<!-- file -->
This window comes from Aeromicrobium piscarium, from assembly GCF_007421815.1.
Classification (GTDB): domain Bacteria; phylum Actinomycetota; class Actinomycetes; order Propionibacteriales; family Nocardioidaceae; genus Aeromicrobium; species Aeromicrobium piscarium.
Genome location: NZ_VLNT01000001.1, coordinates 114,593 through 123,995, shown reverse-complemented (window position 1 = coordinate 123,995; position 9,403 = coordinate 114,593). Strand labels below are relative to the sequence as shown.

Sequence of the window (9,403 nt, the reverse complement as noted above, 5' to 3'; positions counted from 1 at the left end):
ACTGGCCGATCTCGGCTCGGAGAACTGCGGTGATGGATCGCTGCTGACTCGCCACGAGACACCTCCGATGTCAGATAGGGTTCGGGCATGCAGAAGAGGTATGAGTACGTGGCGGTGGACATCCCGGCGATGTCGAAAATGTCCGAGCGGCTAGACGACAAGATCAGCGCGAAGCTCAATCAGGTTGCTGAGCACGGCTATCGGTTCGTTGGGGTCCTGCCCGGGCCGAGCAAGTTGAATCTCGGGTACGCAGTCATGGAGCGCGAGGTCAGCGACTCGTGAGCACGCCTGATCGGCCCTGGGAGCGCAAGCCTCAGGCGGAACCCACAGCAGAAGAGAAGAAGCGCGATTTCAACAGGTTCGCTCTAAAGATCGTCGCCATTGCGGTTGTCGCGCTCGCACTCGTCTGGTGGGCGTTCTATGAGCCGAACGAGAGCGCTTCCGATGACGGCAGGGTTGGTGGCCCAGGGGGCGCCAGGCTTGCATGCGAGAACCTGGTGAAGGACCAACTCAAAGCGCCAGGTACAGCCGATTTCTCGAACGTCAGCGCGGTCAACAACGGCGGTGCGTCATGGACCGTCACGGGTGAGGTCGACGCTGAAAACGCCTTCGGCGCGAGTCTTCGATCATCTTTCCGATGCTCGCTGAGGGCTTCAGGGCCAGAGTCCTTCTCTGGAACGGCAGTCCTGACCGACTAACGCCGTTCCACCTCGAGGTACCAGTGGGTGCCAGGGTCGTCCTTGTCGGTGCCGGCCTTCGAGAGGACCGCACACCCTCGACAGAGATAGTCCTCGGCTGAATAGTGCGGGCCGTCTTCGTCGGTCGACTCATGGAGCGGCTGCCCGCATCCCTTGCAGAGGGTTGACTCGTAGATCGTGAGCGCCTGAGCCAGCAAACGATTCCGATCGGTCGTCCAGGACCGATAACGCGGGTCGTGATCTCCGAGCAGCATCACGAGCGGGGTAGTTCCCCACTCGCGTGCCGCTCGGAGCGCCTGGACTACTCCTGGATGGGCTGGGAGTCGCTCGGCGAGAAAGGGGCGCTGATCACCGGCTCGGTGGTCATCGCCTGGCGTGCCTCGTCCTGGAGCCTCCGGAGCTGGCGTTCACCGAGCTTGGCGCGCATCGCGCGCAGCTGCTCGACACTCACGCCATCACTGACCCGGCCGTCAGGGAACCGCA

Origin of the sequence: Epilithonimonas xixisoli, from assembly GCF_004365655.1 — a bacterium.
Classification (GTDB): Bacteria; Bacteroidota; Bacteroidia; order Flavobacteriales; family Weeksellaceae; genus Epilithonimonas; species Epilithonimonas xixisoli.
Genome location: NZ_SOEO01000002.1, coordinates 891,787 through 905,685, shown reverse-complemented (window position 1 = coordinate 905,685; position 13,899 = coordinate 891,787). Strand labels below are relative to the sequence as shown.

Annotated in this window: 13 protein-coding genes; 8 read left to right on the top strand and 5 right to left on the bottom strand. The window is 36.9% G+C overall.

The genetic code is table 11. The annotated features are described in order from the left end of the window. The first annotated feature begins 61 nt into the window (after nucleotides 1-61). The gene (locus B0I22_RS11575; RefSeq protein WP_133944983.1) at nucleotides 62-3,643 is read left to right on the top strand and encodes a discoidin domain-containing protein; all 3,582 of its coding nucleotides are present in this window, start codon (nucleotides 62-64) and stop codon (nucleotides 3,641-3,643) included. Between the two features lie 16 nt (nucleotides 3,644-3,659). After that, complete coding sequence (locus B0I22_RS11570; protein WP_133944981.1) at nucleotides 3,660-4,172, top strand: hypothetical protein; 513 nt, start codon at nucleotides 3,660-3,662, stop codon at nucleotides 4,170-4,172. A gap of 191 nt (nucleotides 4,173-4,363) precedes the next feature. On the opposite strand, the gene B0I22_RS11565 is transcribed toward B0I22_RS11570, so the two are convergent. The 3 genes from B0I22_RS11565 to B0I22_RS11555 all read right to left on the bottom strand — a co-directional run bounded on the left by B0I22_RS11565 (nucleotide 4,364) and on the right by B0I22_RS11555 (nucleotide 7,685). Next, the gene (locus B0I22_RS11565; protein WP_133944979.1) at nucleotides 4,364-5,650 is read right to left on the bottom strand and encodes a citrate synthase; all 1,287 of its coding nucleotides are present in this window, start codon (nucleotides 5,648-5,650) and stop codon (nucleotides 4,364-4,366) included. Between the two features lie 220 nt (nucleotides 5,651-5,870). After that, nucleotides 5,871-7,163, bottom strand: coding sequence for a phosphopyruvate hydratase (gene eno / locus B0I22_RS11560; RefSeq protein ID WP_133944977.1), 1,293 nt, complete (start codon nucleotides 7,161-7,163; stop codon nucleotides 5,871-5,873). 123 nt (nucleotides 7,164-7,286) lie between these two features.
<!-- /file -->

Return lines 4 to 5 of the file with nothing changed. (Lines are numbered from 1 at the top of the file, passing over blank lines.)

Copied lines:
Sequence of the window (9,403 nt, the reverse complement as noted above, 5' to 3'; positions counted from 1 at the left end):
ACTGGCCGATCTCGGCTCGGAGAACTGCGGTGATGGATCGCTGCTGACTCGCCACGAGACACCTCCGATGTCAGATAGGGTTCGGGCATGCAGAAGAGGTATGAGTACGTGGCGGTGGACATCCCGGCGATGTCGAAAATGTCCGAGCGGCTAGACGACAAGATCAGCGCGAAGCTCAATCAGGTTGCTGAGCACGGCTATCGGTTCGTTGGGGTCCTGCCCGGGCCGAGCAAGTTGAATCTCGGGTACGCAGTCATGGAGCGCGAGGTCAGCGACTCGTGAGCACGCCTGATCGGCCCTGGGAGCGCAAGCCTCAGGCGGAACCCACAGCAGAAGAGAAGAAGCGCGATTTCAACAGGTTCGCTCTAAAGATCGTCGCCATTGCGGTTGTCGCGCTCGCACTCGTCTGGTGGGCGTTCTATGAGCCGAACGAGAGCGCTTCCGATGACGGCAGGGTTGGTGGCCCAGGGGGCGCCAGGCTTGCATGCGAGAACCTGGTGAAGGACCAACTCAAAGCGCCAGGTACAGCCGATTTCTCGAACGTCAGCGCGGTCAACAACGGCGGTGCGTCATGGACCGTCACGGGTGAGGTCGACGCTGAAAACGCCTTCGGCGCGAGTCTTCGATCATCTTTCCGATGCTCGCTGAGGGCTTCAGGGCCAGAGTCCTTCTCTGGAACGGCAGTCCTGACCGACTAACGCCGTTCCACCTCGAGGTACCAGTGGGTGCCAGGGTCGTCCTTGTCGGTGCCGGCCTTCGAGAGGACCGCACACCCTCGACAGAGATAGTCCTCGGCTGAATAGTGCGGGCCGTCTTCGTCGGTCGACTCATGGAGCGGCTGCCCGCATCCCTTGCAGAGGGTTGACTCGTAGATCGTGAGCGCCTGAGCCAGCAAACGATTCCGATCGGTCGTCCAGGACCGATAACGCGGGTCGTGATCTCCGAGCAGCATCACGAGCGGGGTAGTTCCCCACTCGCGTGCCGCTCGGAGCGCCTGGACTACTCCTGGATGGGCTGGGAGTCGCTCGGCGAGAAAGGGGCGCTGATCACCGGCTCGGTGGTCATCGCCTGGCGTGCCTCGTCCTGGAGCCTCCGGAGCTGGCGTTCACCGAGCTTGGCGCGCATCGCGCGCAGCTGCTCGACACTCACGCCATCACTGACCCGGCCGTCAGGGAACCGCA